Blogging is hard. I haven’t gotten to the point where hundreds of ideas just flow through my mind until I’m rolling in ad endorsements. My primary forte has been finding groups of people to poke fun at and I quickly exhausted my resources of Utah county (although this election cycle provides plenty of new material, but I’ll just leave that to every media outlet).
For those of you who didn’t know I moved to Texas, I moved to Texas. It’s been about two months now and in that time I still don’t understand the root of Texas pride. However, I have been able to see that many things are, in fact bigger in Texas: trucks, alcohol tolerance, and waistlines (San Antonio: 8th largest in the nation!) for example. There is a whole group of people down here with their own culture and stereotypes that must be spoken of. And so continues the saga with Things Texas People Like.
Driving the speed limit
When someone strikes a nerve with you while driving, do you ever glance at them while driving past them to see if they look as bad as they drive? Since I’ve been in Texas, it has taken a great deal of self-control to keep watch where I’m going and eyes on the road.
“Is there a 7 care pile up ahead?”
No! It’s just half the freeway population doing 5 under the speed limit!
Coming from Utah where the average speed is 10 over (I’m not implicating myself as a reckless driver, it’s everyone else), if you pulled that speed here, you’re likely to be bigger target for cops than sprinkled doughnuts on a stake out. I half expect there to be a dog or family of otters in front of all these cars to explain their speed. But I am always left disappointed that I have yet to see a family of otters running through the freeway. In Utah, I used to hear all the time what bad drivers we are. I think a more appropriate statement would be:
“(Insert your state here) has bad drivers”
Talking about Restaurants you’ve Never been to (and shooting down the ones you have)
One of my first weekends in Texas, we had just finished a successful trip to IKEA in Austin (about an hour and a half drive). We were hungry and wanted to find somewhere good to eat. Consulting Google, we found a place called Rudy’s with excellent ratings. As newbies, the employees treated us to a small, free platter of samplers to see what we liked. We proceeded to consume a satisfying meal of brisket, half a loaf of bread (calories don’t count if you don’t count them!), and creamed corn that tasted like ice cream. We were content.
Later that week in class, we told others of our experience. All we wanted was for others to be happy of our decision. What we were told instead was that we should have gone literally anywhere else.
“Oh sure, Rudy’s is fine, but it’s a franchise and you can find that anywhere. You should have tried…”
Then came a more heated discussion than the blue/gold dress of 2015 as everyone but us Utah folk contributed to the conversation and disagreed on where the best BBQ places are. What I came to understand was that it didn’t matter if we bought some good-looking chairs, we wasted a trip to Austin. If I had a nickel for how many restaurants have been recommended to me down here, I still wouldn’t be rich, but I would have just an absurd amount of nickels. Even after we go out and try a recommended place, there is always someone to disprove our decision and give us 10 other alternatives.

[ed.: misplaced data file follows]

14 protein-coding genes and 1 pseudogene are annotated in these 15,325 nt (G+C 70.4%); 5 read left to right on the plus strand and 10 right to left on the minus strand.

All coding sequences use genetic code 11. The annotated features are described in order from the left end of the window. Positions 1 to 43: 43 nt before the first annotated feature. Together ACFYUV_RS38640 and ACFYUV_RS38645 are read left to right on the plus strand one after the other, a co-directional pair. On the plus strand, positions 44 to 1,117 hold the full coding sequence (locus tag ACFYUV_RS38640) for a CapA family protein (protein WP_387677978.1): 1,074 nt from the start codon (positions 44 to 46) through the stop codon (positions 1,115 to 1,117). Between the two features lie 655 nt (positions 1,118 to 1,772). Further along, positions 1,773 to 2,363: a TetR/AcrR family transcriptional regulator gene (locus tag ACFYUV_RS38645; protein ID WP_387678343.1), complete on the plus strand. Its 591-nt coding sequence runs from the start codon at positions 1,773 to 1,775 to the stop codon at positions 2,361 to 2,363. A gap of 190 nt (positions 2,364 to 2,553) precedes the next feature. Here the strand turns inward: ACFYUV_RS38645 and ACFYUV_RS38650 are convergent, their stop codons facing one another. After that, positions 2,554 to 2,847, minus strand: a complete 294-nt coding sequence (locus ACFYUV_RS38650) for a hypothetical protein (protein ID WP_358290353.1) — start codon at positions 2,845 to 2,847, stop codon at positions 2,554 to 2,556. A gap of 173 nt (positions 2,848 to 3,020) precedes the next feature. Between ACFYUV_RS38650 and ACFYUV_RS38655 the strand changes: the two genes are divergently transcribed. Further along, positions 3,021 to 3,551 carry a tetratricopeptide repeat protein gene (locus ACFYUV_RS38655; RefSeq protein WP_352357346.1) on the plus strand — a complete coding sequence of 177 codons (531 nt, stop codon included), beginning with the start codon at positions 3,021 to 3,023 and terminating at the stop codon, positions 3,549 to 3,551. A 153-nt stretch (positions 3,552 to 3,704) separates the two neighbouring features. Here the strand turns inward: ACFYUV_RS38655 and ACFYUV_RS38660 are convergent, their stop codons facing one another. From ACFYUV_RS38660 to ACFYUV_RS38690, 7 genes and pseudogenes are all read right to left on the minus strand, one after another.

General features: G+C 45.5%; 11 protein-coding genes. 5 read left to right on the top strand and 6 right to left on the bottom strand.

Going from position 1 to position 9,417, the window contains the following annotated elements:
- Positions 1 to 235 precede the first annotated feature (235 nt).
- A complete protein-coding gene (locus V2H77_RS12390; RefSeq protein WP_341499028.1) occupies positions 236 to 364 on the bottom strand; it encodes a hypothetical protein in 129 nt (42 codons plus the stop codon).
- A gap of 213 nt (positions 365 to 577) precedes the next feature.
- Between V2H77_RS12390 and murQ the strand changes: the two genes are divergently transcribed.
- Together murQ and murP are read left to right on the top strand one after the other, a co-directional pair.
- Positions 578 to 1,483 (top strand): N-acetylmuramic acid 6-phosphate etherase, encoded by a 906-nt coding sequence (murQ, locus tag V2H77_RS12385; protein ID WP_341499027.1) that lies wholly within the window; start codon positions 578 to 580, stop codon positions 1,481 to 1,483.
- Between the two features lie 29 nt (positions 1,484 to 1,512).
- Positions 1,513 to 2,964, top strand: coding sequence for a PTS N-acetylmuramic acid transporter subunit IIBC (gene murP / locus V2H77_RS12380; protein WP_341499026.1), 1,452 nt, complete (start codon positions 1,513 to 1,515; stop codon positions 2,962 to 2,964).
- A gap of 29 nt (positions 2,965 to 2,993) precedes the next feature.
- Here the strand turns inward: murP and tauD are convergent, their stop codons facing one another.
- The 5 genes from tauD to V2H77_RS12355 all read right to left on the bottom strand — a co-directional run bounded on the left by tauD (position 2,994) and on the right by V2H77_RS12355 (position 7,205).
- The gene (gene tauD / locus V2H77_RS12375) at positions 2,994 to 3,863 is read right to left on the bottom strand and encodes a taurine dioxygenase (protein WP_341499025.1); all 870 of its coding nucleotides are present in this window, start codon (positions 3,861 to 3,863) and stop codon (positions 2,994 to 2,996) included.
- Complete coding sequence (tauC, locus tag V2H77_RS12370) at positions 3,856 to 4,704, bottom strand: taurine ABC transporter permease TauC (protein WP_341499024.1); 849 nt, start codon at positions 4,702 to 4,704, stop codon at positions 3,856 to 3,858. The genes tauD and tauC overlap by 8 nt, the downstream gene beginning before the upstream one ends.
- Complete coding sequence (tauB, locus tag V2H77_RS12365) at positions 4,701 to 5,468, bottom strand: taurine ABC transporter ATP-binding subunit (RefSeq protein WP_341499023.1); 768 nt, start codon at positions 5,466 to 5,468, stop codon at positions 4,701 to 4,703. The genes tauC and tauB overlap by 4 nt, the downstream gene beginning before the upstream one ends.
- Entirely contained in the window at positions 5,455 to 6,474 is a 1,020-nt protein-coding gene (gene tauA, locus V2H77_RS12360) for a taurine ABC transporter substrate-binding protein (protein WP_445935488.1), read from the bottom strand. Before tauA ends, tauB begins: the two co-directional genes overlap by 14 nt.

So, if you ever come to town and are looking for recommendations, please don’t ask me, and whatever you do, don’t tell anyone where you decided to go. Also, you’ll likely have to travel to Austin because apparently all the best restaurants are not in San Antonio.
A play off the moniker “What happens in Vegas…” is “What’s made in Texas, stays in Texas. They’re very selfish with their BBQ sauces, HEB grocery stores (one of the best things in Texas), and especially Blue Bell ice cream. Once I decided to pay nearly $7 for a half-gallon of buttered pecan (pronounced pee-can), I was immediately hooked and went and bought another tub the next day upon finishing the first (don’t judge me).
Yes, there was a Listeria outbreak last year in which over 8 million gallons were recalled. Yes, a few people did die from it. But, since they used the phrase “we’re rebranding” during their comeback, like Chipotle or Wells Fargo, I completely trust them. It’s just so good!
If you want a small taste of it in Utah, they serve it at Ike’s Creamery in Provo Beach Resort.
I’m not a sports guy. I love attending events, but watching random games on TV isn’t my favorite idea, and don’t expect me to know any stats either. It took me about 5 years at BYU before I could hold my own in a conversation about BYU football, always made difficult by the fact that the lineup changes constantly (stop graduating for just one year, please!).
Now I feel like an idiot all over again. My class is made up of students coming from big football schools of the south. Naturally, the topic comes up…quite frequently actually…everyday as a matter of fact. It’s usually the morning conversation as everyone follows up on their fantasy football stats. Sometimes in order to deflect my lack of knowledge, I feel like saying:
“Can you all shut up? I’m getting ready to learn!”
or I just keep it vague:
“I like when the team you like gets more points than the other!”
But those both make me feel about as comfortable as getting stabbed, so I keep it to myself.
Texas is fine as far as states that start with T go. I’m not sure where Texas pride comes from yet (unless it comes from Blue Bell, then I completely understand). Another year may help me understand that, but also give me more things to write about.